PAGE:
But you know what? With the horns honking and the horses and donkeys clip-clopping and the Arabic music blasting over the taxi’s speakers, it’s kind of awesome. All the dust you inhale because the windows are down? Not so awesome – but hey, that’s what showers are for).

Along the main road through Giza leading out to the Pyramids, you’ll pass A LOT of police checkpoints. In fact, even our humble hotel greets guests with a massive metal detector. Roadblocks are set up everywhere to slow traffic down (not that you’re moving fast) so heavily-armed police can keep an eye on things. At one point, close to the Pyramids, they even had dogs sniffing all the vehicles and trunks.

A little unnerving? In a way. But in a place like this, I’d rather see them take extra precautions than not enough.

Our Uber delivers us at the historic Mena House Hotel, a 5-star gem that’s sat in the shadow of the Pyramids since 1869. If Disney World had an Egyptian themed resort, this is what it would look like. 40 acres of lush green lawn, fountains, gilded ceilings with glass lanterns, colorful archways, and a too-good-to-be-true backdrop of the Pyramids in their backyard.

mena house cairo

mena house cairo

mena house cairo

mena house cairo

mena house cairo

Once we’d retrieved our jaws from the floor, we took a seat at Terrace 139, their beautiful outdoor restaurant. Over pots of Egyptian mint tea, meze platters, and a tandoori platter, we drank in the sight of the only-remaining Ancient Wonder of the World.

mena house cairo

mena house cairo

Then the sun started to go down and the temperature plummeted, reminding us that our Thai blood and flimsy coats weren’t doing us much good. We sat in our first Cairene traffic jam on the way back to “our side” of town and succumbed to jetlag at the ripe ol’ hour of 7:30 pm.

Mint tea and in bed before 8 pm. We’re a couple of real party animals!

It’s okay, though, because we needed some energy for the day that lay ahead.

Cairo: Day 2

We awoke stupid early (thanks to jetlag and the aforementioned call to prayer). Eventually, the breakfast buffet opened and we headed downstairs to find nothing less than an Egyptian feast spread out before us.

We’re talking falafel, freshly baked bread, soft Egyptian white cheese (similar to feta), crisp veggies, boiled eggs, fried potatoes, and our personal favorite: ful (pronounced “fool”), a savory dish of cooked fava beans, cumin, garlic, lemon, and other spices.

Good thing we were hungry!

At 8 am, our guide for the day, Abdul, and our driver, Makmud, arrive to claim us. Both men speak impeccable English and are warm and friendly. We’re feeling very good about our upcoming day!

First Stop: Saqqara

We head south out of Giza about 45 minutes to the ancient complex at Saqqara – both the oldest and the largest archaeological site in Egypt.

saqqara

It’s kind of surreal driving along the relatively green Nile Valley, where palm trees and tall grasses abound. Then, all of a sudden, you come up over a rise and there before you is the great Sahara Desert. It’s nothing but you and sand for almost 3,000 miles – a distance greater than the width of the entire United States!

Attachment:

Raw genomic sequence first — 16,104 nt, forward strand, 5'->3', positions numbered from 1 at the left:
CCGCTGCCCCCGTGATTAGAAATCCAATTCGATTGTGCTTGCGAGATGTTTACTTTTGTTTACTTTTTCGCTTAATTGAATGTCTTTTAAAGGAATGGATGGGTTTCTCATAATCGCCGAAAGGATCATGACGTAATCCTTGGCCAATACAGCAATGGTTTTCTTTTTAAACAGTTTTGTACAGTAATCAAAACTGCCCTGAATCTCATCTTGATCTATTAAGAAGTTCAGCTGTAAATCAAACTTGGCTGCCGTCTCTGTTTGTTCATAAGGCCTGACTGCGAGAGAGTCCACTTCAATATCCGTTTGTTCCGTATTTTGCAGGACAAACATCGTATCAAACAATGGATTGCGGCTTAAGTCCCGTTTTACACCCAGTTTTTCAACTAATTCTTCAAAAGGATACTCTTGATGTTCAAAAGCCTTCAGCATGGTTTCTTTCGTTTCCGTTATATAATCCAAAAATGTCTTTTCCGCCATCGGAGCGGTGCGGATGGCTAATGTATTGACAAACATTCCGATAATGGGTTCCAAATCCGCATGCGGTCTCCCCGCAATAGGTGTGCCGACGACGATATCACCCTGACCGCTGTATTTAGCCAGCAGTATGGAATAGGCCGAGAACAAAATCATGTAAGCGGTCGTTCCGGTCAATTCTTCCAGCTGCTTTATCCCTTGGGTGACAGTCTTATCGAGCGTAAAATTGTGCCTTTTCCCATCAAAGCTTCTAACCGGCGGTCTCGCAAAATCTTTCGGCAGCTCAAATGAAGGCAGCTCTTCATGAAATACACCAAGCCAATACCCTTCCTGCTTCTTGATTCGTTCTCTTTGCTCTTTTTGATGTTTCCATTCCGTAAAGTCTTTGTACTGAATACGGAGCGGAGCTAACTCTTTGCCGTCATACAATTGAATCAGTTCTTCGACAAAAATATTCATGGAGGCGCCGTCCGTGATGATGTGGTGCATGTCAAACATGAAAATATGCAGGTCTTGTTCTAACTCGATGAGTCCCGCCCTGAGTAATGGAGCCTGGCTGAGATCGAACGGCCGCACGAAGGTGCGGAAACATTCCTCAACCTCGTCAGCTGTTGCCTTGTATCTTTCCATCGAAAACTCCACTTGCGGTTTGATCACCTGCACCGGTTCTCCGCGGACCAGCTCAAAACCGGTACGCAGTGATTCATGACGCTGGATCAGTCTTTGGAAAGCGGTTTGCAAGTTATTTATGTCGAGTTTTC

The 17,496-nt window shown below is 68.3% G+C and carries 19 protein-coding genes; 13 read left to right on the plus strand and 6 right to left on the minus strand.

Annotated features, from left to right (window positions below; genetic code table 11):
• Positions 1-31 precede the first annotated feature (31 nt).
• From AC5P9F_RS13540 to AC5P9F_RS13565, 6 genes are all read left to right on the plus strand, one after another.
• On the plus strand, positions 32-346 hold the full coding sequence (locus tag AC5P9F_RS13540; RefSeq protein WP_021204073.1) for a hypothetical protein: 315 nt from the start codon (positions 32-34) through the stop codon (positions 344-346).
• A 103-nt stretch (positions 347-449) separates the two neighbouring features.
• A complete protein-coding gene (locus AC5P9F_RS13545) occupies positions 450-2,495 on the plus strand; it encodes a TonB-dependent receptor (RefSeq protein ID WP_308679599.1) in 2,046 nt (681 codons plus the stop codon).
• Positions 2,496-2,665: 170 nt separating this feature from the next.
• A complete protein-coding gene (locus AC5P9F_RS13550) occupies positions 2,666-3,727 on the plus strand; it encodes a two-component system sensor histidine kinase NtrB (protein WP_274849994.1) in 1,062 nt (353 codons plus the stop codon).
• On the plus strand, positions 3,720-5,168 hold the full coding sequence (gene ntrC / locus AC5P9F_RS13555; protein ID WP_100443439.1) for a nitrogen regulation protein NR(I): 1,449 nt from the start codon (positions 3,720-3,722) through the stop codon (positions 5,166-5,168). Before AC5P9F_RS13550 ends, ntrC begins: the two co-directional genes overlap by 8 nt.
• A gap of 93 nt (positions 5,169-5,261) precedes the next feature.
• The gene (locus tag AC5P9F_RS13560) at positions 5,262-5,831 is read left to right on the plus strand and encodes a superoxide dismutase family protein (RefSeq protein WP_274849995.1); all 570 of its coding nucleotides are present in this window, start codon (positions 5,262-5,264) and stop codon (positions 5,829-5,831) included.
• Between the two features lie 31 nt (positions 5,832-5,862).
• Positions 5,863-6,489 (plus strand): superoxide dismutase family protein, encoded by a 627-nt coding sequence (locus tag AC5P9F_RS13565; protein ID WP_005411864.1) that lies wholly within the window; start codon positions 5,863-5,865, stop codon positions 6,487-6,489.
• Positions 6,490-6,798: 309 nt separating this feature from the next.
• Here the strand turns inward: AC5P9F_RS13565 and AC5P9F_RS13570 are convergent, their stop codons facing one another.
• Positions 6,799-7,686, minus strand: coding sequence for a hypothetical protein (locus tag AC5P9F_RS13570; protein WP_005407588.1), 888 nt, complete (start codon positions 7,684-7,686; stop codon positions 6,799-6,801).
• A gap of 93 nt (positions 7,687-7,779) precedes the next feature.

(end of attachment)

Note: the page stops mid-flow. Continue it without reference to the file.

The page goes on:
But don’t worry, Mom – we’re not venturing out into the desert (not this trip, anyway). For now, we passed through three more security checkpoints (lots of big guns and bigger dogs – these guys are no joke) before we parked at the nearly deserted entrance to Saqqara.

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Perhaps the biggest surprise so far is how EMPTY everything is! From what we hear, prior to the 2011 Revolution, you’d be jostling through these sites with thousands of other tourists.

But these days? It’s like a ghost town – a little eerie considering the sites are full of crypts, tombs, and mummies!

I’m not complaining, though, because empty historical sites make for fantastic pictures. (Do we really want to see a Chinese tour group in every photo?) Abdul leads us through the columned entryway and over to the Step Pyramid of Djoser, believed to be the oldest pyramid in Egypt.

saqqara

saqqara

saqqara

saqqara

Next, we got to climb down an ancient shaft beneath another burial mound to see an (empty) sarcophagus and hieroglyphs from floor to ceiling. The passageway was maybe four feet high, so you’re crouched pretty low – recall my morbid fear of caves? – so I dove right in before I had the chance to change my mind.

saqqara

saqqara

Next Stop: Memphis

After touring a few more tombs, we climbed back in the car and headed next to the Memphis Museum. This open-air museum contains artifacts that remain from the ancient capital city of Lower Egypt (remember that the Nile flows from south to north, so the southern half is “Upper Egypt” while the northern part is “Lower Egypt”).

Highlights here are the fallen statue of Ramses II, the second-largest sphinx in Egypt (believed to be Queen Hatshepsut), and an alabaster mummification table.

memphis

memphis

memphis

memphis
Mummification table

Making papyrus

On the way to lunch, we stop briefly at a papyrus shop to see first-hand how the world’s first “paper” is made. Then we pull up the stables near the Pyramids, down a quick bowl of koshary, and prepare for our ride.